When the Corn Died: Chapter One of a New Short Story Series
Welcome to a New Series
Thanks for joining me as I continue to hone my craft. Last week I put to bed the Dale Saga, so this week I will introduce you to a new family, the Harpers, and life on their farm, in Iowa…the year, 1933. Let’s see how they are managing to get along during the Great Depression.
Let’s peek in on their farm and see how things are going for these hard-working folk.
Another Day, Another Heartache
One-hundred and twenty acres of knee-high corn under a rising June sun, a sea of green rippling with the early-morning breeze, weighing me down with worry. The sight used to fill me with wonder. Now, well, all I can see are crop prices falling faster than my hope.
There’s a lot of irony out there. It’s going to be a good harvest, no doubt about that, but that good harvest will net eight damned cents a bushel, down from eighty five years ago, and it cost twelve to plant and grow. It don’t take no damned genius to tell that ain’t no way to run a business.
I slop the hogs, three cents per pound on the hoof, losing money for me daily, and crank up the John Deere. Seems like a waste of time, you ask me, but I don’t know what else to do. This farm has been in the Harper family for seventy years. Grandpappy first dug a furrow here after the Civil War, and his son after him, and by God there were some good years with the corn growing so high and the demand rising, rising, rising….and then it all went to hell in a handbasket.
Forty-eight years old and stuck between a rock and a hard place. Listen to that engine, running rough, probably needs new plugs and where the hell is the money coming from for those, or anything else, for that matter?
My son walks out the backdoor of the farmhouse. Pete Junior, named after yours truly, eighteen years old last month, a strapping slab of beef just graduated from high school, no plans for the future in a country beat down and struggling just to breathe. He’s a good kid, hard-worker, takes after his mother, Evelyn, much more than me. He’s got an artistic side to him, a gentle soul in a six-three frame, and if this were another place, another time, I could see him writing a novel and talking philosophy with similar folk along the Left Bank in Paris….but this is Charles City, Iowa, about as far-removed from the Left Bank as a man can get.
“Morning, Pa,” he says to me as he tosses a couple crumbs to our old hound, Trusty. The boy always has a smile on his face, like he don’t recognize the fix we’re in, but I know he does, he works a dead-end farm right alongside me. He knows the prices are falling. He knows the bank wants the loan paid and the interest keeps adding up and egg prices dropping fast along with just about everything else. He knows all that and yet he smiles, again his mother in him, and I can’t get mad at him for that. Sure enough can’t!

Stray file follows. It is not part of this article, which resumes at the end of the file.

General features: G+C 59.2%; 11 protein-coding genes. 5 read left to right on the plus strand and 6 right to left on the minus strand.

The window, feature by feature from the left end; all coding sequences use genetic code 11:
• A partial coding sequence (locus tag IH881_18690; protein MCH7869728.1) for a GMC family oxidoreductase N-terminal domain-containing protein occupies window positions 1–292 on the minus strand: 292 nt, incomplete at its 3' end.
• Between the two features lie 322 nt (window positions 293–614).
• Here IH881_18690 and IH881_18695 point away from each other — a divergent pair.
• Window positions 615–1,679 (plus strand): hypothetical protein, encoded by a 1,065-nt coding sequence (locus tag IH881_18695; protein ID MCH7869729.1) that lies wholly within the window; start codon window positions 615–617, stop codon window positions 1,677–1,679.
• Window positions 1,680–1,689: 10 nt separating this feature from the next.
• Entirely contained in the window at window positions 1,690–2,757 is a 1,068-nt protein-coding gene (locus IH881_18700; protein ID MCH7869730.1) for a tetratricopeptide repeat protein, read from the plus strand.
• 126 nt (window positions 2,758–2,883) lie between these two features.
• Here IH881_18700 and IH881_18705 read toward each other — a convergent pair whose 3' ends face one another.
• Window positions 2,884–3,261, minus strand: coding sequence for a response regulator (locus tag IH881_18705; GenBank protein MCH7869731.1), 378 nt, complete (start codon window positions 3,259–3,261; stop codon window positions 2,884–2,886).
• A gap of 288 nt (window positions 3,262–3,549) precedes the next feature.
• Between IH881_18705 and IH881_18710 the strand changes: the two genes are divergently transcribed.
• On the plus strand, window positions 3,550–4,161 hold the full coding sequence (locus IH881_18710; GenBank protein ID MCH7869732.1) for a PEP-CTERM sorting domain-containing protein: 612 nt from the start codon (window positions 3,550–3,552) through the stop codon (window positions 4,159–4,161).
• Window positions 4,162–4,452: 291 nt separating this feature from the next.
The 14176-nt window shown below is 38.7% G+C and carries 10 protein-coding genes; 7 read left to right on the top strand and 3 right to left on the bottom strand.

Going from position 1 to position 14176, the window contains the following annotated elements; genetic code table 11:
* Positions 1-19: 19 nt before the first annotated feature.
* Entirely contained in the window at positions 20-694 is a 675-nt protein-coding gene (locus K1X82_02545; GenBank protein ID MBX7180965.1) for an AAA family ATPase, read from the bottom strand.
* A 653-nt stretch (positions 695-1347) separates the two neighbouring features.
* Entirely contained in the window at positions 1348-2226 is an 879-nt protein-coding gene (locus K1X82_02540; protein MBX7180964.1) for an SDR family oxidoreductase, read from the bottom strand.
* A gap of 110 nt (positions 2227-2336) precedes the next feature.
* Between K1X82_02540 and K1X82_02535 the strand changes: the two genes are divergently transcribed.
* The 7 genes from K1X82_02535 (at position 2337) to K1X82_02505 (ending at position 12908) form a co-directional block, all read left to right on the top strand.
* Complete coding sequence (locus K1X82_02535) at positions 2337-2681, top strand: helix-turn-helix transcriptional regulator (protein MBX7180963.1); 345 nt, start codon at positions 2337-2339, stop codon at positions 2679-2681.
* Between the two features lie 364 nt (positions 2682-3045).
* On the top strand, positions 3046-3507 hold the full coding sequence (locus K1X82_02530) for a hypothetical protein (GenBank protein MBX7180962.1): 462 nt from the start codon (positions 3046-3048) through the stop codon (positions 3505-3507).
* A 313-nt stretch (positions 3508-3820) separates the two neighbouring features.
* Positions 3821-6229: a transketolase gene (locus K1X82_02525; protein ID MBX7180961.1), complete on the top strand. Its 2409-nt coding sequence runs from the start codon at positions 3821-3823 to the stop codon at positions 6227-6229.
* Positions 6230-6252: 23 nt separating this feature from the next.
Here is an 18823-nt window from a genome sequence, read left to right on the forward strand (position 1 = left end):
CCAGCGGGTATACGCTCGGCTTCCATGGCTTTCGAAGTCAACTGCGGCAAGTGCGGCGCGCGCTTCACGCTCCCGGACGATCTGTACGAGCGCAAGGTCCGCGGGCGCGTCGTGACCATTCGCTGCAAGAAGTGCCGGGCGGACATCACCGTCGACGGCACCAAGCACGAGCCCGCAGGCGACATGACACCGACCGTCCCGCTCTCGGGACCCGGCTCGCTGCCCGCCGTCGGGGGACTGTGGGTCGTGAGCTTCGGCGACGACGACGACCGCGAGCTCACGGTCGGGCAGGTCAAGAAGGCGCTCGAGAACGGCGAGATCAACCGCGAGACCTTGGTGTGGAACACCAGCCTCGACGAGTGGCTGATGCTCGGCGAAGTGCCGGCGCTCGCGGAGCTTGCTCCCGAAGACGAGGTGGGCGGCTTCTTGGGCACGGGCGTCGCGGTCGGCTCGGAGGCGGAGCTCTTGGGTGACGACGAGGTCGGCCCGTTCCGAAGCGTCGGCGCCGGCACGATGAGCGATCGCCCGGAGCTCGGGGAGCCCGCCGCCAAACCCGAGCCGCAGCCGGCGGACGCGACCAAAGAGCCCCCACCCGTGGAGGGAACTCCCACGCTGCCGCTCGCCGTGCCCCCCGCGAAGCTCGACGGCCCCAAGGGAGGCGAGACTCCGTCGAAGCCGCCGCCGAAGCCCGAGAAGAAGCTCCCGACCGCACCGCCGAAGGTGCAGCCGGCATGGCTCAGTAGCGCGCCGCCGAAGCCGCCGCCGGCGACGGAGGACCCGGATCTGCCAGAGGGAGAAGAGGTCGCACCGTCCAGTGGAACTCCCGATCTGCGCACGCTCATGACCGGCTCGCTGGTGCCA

“Good morning, son! Feed the chickens for me, will ya, then head out to the southeast corner and mend that hole in the fence. It’s supposed to rain tonight, God knows we need it, and I want to get as much done as we can before this dust turns into sucking mud.”
“Sure thing, Pa,” and there’s that smile again, and I figure I may not be much of a farmer these days, but I raised me one fine son. Well, maybe I’m taking too much credit. His Ma deserves the bulk of it, I think, and the breeze carries with it the smell of bacon frying. I might as well head in for breakfast and save Evelyn calling me.
She’s forty-two now, hard to believe as I look at her dishing up the meal, long, auburn hair, tied in a ponytail, still a fine figure, little crows-feet the only sign that the years are advancing on her. She’s put up with me now for twenty-four years, hard to believe she chose me, God’s own truth, best-looking girl at Charles City High School, then or now. She had bankers’ sons, lawyers’ son, doctors’ sons, all sorts of money heritage courting her back then, but she only had eyes for me, Peter Harper, a farmers’ son, gangly, shy, and completely lacking in social graces. Truth is she did the courting. She explained, after we were wed, that she figured if she didn’t take the bull by the horns nothing would have happened between us, and she may be right and by God she’s still a beauty and I’m a lucky man.
I walk up behind her, put my arms around her waist, pull her to me and smell the lavender in her hair, lavender, her favorite scent, always with her, a part of her, her signature. She turns, smiles and kisses me gently.
“Peter Harper, you stop it now. We’ve got a ton of work to do today and no time for such foolishness.” But she’s smiling when she says it, and I see our son in that smile and I realize just how damned lucky I am. “Now wash up and sit yourself down. Eggs and bacon are waiting.”